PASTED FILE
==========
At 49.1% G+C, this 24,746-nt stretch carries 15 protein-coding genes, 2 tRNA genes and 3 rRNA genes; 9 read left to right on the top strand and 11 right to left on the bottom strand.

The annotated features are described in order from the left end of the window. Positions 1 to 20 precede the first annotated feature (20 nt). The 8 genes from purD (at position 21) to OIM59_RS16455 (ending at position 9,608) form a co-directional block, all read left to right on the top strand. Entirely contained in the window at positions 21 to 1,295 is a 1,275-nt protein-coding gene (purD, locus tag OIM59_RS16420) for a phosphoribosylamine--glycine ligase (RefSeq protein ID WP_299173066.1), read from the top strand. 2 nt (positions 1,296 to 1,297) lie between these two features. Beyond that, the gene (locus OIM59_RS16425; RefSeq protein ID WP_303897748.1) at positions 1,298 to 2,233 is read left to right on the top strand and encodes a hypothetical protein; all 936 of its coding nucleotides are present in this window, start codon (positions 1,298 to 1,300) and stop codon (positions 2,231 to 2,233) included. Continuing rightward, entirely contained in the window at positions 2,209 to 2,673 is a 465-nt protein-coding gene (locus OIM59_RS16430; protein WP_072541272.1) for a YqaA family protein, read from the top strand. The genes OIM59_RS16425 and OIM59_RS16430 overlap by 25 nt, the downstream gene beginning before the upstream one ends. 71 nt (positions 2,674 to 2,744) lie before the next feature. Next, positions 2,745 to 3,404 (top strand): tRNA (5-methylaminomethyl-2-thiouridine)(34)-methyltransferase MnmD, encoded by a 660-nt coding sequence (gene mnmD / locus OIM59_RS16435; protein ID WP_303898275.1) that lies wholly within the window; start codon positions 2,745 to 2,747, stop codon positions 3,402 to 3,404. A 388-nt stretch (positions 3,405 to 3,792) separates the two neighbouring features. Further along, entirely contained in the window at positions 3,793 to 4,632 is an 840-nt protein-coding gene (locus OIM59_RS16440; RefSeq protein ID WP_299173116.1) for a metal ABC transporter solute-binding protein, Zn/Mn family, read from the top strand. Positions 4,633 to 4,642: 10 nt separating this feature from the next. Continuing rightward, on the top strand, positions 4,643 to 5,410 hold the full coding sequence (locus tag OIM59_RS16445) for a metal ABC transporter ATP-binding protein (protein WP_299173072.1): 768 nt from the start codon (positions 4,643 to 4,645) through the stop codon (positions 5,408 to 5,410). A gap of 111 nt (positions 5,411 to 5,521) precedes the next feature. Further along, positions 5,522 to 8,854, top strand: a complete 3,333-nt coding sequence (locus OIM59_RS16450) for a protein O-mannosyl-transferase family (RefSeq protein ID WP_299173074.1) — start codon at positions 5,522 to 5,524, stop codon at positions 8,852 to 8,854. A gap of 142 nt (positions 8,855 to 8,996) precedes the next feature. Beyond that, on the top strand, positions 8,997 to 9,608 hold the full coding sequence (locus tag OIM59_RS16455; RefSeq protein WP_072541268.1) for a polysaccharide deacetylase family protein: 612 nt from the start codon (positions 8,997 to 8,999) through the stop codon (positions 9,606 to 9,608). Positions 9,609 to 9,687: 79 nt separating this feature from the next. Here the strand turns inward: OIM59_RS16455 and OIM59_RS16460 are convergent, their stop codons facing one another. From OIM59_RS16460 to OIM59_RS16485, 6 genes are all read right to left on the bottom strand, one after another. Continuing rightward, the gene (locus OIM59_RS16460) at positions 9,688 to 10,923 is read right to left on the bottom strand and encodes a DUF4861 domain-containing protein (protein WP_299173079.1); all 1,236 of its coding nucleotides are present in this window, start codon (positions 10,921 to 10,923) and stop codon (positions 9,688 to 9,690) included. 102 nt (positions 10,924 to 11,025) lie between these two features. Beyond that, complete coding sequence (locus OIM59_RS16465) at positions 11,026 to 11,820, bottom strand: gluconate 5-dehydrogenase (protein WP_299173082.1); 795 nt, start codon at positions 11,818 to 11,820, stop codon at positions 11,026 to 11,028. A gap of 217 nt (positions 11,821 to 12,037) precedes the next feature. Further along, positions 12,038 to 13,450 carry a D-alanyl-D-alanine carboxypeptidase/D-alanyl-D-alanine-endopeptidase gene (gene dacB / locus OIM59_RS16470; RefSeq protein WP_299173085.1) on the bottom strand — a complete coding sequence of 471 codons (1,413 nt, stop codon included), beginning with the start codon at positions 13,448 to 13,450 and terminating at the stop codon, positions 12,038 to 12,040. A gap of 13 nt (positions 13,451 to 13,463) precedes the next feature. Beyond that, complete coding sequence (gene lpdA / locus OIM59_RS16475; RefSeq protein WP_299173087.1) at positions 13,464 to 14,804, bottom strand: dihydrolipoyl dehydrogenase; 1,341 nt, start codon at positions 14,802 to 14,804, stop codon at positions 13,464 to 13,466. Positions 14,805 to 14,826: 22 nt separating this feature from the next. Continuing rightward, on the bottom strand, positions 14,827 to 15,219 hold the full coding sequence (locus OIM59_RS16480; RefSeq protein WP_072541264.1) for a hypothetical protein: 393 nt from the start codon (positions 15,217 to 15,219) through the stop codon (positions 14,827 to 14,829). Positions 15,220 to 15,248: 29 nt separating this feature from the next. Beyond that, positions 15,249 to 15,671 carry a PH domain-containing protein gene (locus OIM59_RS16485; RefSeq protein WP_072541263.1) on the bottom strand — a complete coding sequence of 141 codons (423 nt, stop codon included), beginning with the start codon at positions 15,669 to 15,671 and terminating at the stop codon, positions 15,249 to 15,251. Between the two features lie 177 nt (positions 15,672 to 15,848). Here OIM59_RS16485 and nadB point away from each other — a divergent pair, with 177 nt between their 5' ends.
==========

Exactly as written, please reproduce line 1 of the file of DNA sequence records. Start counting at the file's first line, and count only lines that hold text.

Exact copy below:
At 49.1% G+C, this 24,746-nt stretch carries 15 protein-coding genes, 2 tRNA genes and 3 rRNA genes; 9 read left to right on the top strand and 11 right to left on the bottom strand.